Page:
State Dept. Warns Americans in Kenya

Americans in Kenya should exercise "extra caution" at hotels, tourist locations and urban areas, the State Department said Thursday after simultaneous attacks in the east African nation on an Israeli-owned hotel and an Israeli airliner.

The advisory singled out coastal areas as especially worthy of caution. Mombasa, where at least two missiles barely missed an Israeli plane, and Kikambala, where three homicide bombers attacked an Israeli-owned hotel, are both on the Indian Ocean.

A consular officer would meet with any Americans seeking further information in Mombasa on Friday, the State Department said.

The Transportation Security Administration and the Federal Aviation Administration did not issue any warnings or flight restrictions.

President Bush learned of the attacks during his Thanksgiving intelligence briefing, deputy White House press secretary Gordon Johndroe said.

"The United States deplores this violence. We stand ready to offer the Kenyans and the Israelis assistance in this investigation," Johndroe said.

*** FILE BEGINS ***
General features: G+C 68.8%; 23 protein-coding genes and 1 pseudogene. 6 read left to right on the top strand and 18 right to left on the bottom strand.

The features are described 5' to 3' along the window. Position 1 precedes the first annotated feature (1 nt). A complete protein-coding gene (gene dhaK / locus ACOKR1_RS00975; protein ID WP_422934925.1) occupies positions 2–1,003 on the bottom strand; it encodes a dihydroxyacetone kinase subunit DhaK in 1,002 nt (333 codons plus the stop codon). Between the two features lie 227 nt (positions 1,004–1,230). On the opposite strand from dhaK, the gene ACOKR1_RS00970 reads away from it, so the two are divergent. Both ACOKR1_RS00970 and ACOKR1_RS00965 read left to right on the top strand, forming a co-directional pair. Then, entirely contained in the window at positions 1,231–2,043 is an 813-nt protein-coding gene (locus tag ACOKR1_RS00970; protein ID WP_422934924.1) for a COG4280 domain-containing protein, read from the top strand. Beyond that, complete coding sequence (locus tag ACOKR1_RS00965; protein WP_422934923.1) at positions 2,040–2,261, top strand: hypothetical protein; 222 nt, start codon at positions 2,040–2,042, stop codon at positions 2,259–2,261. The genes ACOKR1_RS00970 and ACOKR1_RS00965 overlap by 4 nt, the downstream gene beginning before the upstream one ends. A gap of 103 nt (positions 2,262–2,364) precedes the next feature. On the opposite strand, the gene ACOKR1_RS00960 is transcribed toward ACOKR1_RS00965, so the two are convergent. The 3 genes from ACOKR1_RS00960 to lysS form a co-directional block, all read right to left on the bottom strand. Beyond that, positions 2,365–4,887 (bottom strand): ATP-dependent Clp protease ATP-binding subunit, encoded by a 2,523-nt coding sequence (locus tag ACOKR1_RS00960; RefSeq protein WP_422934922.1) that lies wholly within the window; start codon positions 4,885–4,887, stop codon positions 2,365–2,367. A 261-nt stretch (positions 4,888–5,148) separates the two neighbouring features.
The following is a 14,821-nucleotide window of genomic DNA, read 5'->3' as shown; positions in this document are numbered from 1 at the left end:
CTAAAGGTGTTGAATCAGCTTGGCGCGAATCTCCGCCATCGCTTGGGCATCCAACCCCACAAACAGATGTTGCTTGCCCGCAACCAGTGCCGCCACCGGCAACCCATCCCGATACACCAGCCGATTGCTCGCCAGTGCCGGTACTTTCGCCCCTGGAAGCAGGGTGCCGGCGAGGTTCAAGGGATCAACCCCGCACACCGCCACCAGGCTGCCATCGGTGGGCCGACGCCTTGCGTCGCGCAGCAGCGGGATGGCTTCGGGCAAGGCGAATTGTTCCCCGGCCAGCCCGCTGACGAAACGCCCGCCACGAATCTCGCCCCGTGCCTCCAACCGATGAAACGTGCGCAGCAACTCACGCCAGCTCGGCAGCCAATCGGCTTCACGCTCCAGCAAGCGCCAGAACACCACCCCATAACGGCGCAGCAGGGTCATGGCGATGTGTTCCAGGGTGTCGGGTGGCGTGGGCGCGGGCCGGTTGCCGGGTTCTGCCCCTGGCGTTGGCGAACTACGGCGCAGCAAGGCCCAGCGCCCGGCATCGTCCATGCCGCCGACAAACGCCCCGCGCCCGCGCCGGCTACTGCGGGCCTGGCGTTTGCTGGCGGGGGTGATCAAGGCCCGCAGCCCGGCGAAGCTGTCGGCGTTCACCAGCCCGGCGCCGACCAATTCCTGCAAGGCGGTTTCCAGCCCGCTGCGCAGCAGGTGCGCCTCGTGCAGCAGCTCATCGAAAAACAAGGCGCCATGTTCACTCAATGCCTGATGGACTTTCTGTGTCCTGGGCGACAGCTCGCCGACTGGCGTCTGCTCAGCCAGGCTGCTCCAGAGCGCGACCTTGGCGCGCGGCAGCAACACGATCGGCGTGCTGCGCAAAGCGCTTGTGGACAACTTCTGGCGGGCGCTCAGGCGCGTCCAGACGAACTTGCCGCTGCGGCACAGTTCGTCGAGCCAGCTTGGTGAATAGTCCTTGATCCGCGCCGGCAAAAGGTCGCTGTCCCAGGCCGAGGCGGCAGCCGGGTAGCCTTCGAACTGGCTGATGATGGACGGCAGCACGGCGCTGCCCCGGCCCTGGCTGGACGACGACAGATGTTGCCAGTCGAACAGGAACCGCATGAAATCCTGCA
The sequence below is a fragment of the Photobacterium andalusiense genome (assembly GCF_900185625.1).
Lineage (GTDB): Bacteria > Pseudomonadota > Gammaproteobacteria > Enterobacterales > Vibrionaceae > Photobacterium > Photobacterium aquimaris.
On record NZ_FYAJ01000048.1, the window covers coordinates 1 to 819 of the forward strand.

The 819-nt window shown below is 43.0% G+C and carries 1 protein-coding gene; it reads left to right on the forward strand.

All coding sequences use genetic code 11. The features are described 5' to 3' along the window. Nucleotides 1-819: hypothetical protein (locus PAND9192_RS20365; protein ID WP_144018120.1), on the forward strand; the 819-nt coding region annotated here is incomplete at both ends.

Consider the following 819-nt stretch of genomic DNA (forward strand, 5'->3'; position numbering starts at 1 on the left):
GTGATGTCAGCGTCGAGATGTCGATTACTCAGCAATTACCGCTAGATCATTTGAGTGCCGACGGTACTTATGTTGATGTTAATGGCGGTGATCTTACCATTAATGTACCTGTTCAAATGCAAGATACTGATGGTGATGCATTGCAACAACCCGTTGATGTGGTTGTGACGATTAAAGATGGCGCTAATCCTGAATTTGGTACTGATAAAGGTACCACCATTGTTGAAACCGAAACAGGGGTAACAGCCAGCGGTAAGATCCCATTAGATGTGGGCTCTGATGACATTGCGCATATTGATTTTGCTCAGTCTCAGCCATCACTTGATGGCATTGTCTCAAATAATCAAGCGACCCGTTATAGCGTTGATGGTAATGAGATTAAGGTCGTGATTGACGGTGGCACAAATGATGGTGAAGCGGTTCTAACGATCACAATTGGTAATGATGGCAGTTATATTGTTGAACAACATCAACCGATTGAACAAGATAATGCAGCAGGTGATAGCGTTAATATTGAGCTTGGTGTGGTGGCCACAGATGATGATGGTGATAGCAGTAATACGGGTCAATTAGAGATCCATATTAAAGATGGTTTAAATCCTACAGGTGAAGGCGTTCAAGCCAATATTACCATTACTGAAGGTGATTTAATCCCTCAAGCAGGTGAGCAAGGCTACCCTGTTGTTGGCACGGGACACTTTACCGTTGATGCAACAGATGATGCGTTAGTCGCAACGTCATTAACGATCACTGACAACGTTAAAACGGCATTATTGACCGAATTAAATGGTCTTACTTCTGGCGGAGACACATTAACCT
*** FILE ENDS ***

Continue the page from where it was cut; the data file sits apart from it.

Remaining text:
Israeli and Kenyan officials said Al Qaeda was the likely perpetrator, but Johndroe said it was too early to tell whether Usama bin Laden's terror network was involved.

"It's premature to rule Al Qaeda in or out in these incidents," Johndroe said.

The terror group bombed the U.S. embassy in the Kenyan capital of Nairobi in 1998.

The president, who is on holiday with family at his Texas ranch, conferred by telephone with national security adviser Condoleezza Rice after learning of the attacks.